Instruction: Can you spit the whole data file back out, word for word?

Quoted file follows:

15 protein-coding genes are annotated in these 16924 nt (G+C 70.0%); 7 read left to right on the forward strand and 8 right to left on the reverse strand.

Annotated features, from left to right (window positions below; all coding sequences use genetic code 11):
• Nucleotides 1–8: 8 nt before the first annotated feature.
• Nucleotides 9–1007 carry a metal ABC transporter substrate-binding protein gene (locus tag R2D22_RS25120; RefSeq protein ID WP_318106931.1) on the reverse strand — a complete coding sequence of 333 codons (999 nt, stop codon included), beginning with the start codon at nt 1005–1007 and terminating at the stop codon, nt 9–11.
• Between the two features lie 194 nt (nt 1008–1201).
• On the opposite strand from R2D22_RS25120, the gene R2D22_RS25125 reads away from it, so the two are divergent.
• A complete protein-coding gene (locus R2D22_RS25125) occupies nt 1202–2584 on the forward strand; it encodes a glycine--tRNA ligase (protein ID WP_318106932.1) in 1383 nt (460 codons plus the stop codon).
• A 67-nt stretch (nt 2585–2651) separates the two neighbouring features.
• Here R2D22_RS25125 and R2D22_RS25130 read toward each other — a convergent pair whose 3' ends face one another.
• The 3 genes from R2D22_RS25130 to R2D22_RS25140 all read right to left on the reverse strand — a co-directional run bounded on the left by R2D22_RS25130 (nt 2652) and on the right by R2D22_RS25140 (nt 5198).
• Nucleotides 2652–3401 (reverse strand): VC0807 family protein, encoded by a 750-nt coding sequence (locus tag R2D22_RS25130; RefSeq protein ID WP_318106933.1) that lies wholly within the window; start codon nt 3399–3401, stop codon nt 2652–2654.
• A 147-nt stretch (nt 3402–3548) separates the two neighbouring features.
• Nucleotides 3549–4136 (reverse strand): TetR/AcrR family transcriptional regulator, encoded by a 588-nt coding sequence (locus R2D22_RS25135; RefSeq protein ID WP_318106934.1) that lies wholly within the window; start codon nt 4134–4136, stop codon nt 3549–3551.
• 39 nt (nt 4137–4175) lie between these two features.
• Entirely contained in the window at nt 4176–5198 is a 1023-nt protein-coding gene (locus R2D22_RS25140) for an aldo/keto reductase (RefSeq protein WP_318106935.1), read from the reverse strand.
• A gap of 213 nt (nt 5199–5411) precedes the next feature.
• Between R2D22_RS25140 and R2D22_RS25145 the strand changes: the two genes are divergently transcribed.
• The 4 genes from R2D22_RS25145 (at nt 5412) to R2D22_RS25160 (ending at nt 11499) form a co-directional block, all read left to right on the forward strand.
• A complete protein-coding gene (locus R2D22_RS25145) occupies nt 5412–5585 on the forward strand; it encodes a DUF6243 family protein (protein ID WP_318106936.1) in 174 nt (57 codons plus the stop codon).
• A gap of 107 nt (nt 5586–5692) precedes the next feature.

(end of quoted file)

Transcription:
15 protein-coding genes are annotated in these 16924 nt (G+C 70.0%); 7 read left to right on the forward strand and 8 right to left on the reverse strand.

Annotated features, from left to right (window positions below; all coding sequences use genetic code 11):
• Nucleotides 1–8: 8 nt before the first annotated feature.
• Nucleotides 9–1007 carry a metal ABC transporter substrate-binding protein gene (locus tag R2D22_RS25120; RefSeq protein ID WP_318106931.1) on the reverse strand — a complete coding sequence of 333 codons (999 nt, stop codon included), beginning with the start codon at nt 1005–1007 and terminating at the stop codon, nt 9–11.
• Between the two features lie 194 nt (nt 1008–1201).
• On the opposite strand from R2D22_RS25120, the gene R2D22_RS25125 reads away from it, so the two are divergent.
• A complete protein-coding gene (locus R2D22_RS25125) occupies nt 1202–2584 on the forward strand; it encodes a glycine--tRNA ligase (protein ID WP_318106932.1) in 1383 nt (460 codons plus the stop codon).
• A 67-nt stretch (nt 2585–2651) separates the two neighbouring features.
• Here R2D22_RS25125 and R2D22_RS25130 read toward each other — a convergent pair whose 3' ends face one another.
• The 3 genes from R2D22_RS25130 to R2D22_RS25140 all read right to left on the reverse strand — a co-directional run bounded on the left by R2D22_RS25130 (nt 2652) and on the right by R2D22_RS25140 (nt 5198).
• Nucleotides 2652–3401 (reverse strand): VC0807 family protein, encoded by a 750-nt coding sequence (locus tag R2D22_RS25130; RefSeq protein ID WP_318106933.1) that lies wholly within the window; start codon nt 3399–3401, stop codon nt 2652–2654.
• A 147-nt stretch (nt 3402–3548) separates the two neighbouring features.
• Nucleotides 3549–4136 (reverse strand): TetR/AcrR family transcriptional regulator, encoded by a 588-nt coding sequence (locus R2D22_RS25135; RefSeq protein ID WP_318106934.1) that lies wholly within the window; start codon nt 4134–4136, stop codon nt 3549–3551.
• 39 nt (nt 4137–4175) lie between these two features.
• Entirely contained in the window at nt 4176–5198 is a 1023-nt protein-coding gene (locus R2D22_RS25140) for an aldo/keto reductase (RefSeq protein WP_318106935.1), read from the reverse strand.
• A gap of 213 nt (nt 5199–5411) precedes the next feature.
• Between R2D22_RS25140 and R2D22_RS25145 the strand changes: the two genes are divergently transcribed.
• The 4 genes from R2D22_RS25145 (at nt 5412) to R2D22_RS25160 (ending at nt 11499) form a co-directional block, all read left to right on the forward strand.
• A complete protein-coding gene (locus R2D22_RS25145) occupies nt 5412–5585 on the forward strand; it encodes a DUF6243 family protein (protein ID WP_318106936.1) in 174 nt (57 codons plus the stop codon).
• A gap of 107 nt (nt 5586–5692) precedes the next feature.